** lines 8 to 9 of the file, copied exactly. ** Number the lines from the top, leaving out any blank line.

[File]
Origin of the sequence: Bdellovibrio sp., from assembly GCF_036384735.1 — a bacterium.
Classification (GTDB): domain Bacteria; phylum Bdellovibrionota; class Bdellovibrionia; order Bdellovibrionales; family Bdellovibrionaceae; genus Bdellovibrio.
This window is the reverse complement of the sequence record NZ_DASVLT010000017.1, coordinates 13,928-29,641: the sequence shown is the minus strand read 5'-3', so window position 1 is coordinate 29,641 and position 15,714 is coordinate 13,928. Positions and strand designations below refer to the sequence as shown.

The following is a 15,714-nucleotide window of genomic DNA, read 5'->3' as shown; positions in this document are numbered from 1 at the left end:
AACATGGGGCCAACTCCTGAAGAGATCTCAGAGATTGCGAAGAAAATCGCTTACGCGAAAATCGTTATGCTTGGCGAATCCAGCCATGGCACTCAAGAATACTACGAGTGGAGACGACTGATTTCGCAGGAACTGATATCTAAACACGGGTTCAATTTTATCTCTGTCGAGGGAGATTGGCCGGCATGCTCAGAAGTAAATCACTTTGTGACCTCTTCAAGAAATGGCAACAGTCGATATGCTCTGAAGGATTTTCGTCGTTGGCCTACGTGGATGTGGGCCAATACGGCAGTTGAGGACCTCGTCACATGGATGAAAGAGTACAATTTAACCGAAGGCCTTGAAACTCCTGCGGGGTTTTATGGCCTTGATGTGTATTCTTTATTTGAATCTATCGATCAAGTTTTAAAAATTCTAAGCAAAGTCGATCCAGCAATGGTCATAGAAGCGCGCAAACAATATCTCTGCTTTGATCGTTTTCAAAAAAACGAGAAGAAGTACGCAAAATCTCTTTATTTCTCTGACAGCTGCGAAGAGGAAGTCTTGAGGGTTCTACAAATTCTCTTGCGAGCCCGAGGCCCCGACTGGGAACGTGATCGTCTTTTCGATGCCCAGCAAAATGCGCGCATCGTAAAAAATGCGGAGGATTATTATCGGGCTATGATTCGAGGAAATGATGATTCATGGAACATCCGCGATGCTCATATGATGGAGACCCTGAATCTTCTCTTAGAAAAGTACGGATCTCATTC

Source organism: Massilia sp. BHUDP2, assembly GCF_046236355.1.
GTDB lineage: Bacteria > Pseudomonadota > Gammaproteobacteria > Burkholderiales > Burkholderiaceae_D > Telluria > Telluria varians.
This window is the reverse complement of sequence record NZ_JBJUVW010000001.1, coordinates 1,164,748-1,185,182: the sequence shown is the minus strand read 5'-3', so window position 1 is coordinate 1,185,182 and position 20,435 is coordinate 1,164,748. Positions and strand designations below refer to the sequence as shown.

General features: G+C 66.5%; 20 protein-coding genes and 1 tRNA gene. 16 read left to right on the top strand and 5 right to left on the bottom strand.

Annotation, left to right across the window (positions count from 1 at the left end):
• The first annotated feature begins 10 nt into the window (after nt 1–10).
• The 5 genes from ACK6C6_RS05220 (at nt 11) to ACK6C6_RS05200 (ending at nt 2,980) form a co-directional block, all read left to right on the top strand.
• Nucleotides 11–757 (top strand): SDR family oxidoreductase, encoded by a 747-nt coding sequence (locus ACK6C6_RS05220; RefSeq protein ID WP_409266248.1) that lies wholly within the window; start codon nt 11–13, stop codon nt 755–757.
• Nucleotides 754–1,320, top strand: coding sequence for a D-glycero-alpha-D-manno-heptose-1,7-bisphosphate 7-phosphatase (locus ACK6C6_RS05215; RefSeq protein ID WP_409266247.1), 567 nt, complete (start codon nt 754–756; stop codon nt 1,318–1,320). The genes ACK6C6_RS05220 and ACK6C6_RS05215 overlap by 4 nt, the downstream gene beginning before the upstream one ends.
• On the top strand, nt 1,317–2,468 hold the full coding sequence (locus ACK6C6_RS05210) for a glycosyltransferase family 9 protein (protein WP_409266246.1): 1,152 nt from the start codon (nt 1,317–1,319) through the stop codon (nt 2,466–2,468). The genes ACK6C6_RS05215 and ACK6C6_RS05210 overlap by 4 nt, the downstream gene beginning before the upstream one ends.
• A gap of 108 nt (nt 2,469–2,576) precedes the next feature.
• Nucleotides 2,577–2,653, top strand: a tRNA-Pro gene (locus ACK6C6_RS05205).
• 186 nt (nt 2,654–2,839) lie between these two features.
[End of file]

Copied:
This window is the reverse complement of sequence record NZ_JBJUVW010000001.1, coordinates 1,164,748-1,185,182: the sequence shown is the minus strand read 5'-3', so window position 1 is coordinate 1,185,182 and position 20,435 is coordinate 1,164,748. Positions and strand designations below refer to the sequence as shown.

General features: G+C 66.5%; 20 protein-coding genes and 1 tRNA gene. 16 read left to right on the top strand and 5 right to left on the bottom strand.